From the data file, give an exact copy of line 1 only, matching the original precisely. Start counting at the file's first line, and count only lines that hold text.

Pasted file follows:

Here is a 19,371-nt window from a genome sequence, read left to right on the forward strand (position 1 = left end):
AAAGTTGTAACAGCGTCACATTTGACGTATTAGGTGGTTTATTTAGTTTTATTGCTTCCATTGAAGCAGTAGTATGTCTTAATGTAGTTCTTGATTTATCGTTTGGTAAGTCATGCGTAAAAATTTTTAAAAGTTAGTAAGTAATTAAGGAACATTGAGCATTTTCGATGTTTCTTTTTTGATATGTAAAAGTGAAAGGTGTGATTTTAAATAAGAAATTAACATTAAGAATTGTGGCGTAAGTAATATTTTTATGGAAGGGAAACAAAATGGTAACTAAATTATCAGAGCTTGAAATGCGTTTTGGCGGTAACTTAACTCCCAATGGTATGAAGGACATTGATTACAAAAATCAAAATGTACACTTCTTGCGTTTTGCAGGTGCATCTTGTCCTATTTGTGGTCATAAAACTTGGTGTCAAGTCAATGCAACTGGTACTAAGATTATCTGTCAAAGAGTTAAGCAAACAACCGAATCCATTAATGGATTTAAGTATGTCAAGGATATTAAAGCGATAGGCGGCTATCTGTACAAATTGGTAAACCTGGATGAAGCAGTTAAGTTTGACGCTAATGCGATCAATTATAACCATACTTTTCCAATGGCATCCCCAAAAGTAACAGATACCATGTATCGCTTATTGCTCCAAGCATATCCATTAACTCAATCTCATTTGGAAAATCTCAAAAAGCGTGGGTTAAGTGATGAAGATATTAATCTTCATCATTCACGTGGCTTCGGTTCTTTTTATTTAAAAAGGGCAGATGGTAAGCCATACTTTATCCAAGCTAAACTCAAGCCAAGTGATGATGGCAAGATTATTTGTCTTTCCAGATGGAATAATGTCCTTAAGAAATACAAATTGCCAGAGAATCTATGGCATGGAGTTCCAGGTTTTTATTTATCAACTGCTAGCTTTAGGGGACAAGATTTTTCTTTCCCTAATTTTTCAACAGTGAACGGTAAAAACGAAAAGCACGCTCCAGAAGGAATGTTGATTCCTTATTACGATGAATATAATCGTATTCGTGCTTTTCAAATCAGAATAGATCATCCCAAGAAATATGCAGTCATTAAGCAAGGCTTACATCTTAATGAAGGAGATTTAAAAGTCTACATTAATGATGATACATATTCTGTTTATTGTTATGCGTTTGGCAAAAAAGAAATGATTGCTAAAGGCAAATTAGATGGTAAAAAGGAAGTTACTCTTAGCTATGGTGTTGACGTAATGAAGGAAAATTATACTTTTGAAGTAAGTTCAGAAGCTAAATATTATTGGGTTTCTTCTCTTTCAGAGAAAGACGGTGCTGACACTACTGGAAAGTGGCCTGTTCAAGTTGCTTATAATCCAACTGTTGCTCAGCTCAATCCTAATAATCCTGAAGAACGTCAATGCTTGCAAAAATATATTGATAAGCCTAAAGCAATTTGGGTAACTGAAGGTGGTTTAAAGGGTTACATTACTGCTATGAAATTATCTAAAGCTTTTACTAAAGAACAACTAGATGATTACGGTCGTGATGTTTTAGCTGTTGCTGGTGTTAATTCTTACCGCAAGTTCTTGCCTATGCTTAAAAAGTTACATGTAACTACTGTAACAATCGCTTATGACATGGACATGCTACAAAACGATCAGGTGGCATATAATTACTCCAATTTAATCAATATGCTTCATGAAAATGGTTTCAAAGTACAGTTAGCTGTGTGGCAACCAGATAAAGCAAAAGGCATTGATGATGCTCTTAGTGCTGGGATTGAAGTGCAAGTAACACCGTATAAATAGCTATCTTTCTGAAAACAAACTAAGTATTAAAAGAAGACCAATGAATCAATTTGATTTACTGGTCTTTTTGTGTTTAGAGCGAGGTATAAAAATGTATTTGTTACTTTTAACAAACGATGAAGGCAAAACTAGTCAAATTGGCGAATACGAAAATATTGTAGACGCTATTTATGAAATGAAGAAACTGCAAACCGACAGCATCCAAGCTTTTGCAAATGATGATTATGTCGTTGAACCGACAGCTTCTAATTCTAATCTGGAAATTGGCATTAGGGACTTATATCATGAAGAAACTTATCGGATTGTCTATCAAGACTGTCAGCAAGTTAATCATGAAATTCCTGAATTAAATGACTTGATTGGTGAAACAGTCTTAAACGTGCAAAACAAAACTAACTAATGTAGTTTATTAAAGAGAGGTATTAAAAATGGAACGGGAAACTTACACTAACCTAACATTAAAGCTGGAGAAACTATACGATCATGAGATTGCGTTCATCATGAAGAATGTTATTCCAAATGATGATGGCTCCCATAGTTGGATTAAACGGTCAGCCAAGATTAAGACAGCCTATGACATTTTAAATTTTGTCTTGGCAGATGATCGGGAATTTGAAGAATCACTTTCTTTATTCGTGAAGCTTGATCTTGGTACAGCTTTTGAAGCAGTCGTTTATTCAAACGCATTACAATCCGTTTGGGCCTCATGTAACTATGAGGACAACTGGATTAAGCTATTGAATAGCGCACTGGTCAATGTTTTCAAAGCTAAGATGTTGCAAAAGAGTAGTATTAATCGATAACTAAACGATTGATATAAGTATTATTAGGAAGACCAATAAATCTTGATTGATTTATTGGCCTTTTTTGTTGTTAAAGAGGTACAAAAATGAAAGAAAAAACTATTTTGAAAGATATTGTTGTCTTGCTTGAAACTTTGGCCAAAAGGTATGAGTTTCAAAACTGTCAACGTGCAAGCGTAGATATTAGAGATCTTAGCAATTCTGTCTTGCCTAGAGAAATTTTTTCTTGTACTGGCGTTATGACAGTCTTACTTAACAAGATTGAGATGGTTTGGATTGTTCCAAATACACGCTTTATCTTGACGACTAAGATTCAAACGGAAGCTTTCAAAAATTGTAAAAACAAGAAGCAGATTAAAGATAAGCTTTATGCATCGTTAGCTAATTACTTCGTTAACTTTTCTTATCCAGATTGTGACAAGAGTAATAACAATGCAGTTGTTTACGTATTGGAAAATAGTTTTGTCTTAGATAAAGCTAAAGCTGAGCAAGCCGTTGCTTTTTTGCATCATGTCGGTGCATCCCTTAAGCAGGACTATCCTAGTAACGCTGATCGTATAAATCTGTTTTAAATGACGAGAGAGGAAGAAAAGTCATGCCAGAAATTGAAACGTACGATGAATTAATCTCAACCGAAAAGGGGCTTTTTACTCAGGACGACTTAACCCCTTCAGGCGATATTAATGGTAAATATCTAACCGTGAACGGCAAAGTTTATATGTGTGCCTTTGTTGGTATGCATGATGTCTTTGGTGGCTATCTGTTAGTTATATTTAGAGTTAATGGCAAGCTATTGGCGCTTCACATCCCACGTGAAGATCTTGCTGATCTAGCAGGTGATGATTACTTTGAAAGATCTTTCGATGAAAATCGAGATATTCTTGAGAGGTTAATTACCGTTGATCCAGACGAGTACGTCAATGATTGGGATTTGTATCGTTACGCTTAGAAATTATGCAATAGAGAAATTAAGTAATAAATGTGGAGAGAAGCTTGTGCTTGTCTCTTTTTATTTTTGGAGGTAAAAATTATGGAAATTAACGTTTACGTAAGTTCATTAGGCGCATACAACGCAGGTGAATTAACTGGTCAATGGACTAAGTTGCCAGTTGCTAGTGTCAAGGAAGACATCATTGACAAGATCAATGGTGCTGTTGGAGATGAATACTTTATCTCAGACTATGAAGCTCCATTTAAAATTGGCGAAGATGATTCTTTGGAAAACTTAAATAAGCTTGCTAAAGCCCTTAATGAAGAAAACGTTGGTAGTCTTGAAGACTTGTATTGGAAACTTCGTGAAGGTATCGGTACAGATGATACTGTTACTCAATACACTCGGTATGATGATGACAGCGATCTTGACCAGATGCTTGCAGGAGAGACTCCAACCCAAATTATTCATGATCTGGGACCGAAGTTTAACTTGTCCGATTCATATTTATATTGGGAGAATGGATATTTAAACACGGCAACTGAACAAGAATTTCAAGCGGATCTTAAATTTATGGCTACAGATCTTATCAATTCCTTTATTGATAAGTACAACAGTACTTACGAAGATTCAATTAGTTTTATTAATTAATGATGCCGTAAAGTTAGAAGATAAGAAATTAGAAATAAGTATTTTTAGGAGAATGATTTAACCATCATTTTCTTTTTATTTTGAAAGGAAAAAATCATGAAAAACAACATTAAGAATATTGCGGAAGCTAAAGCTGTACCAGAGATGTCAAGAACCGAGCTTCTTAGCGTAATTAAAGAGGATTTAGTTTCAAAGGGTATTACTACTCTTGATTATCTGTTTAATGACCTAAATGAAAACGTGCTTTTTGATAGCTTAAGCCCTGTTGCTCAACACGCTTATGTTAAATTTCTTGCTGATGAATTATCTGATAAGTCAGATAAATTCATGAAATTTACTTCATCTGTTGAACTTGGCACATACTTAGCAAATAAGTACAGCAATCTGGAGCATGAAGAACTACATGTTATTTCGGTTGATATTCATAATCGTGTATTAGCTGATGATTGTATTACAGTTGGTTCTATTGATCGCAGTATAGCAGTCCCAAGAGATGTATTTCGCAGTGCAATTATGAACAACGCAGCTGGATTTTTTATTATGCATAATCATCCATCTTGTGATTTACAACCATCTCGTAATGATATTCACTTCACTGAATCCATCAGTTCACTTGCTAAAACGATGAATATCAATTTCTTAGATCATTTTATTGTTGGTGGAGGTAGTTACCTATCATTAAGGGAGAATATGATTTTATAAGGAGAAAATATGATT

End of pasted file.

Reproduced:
Here is a 19,371-nt window from a genome sequence, read left to right on the forward strand (position 1 = left end):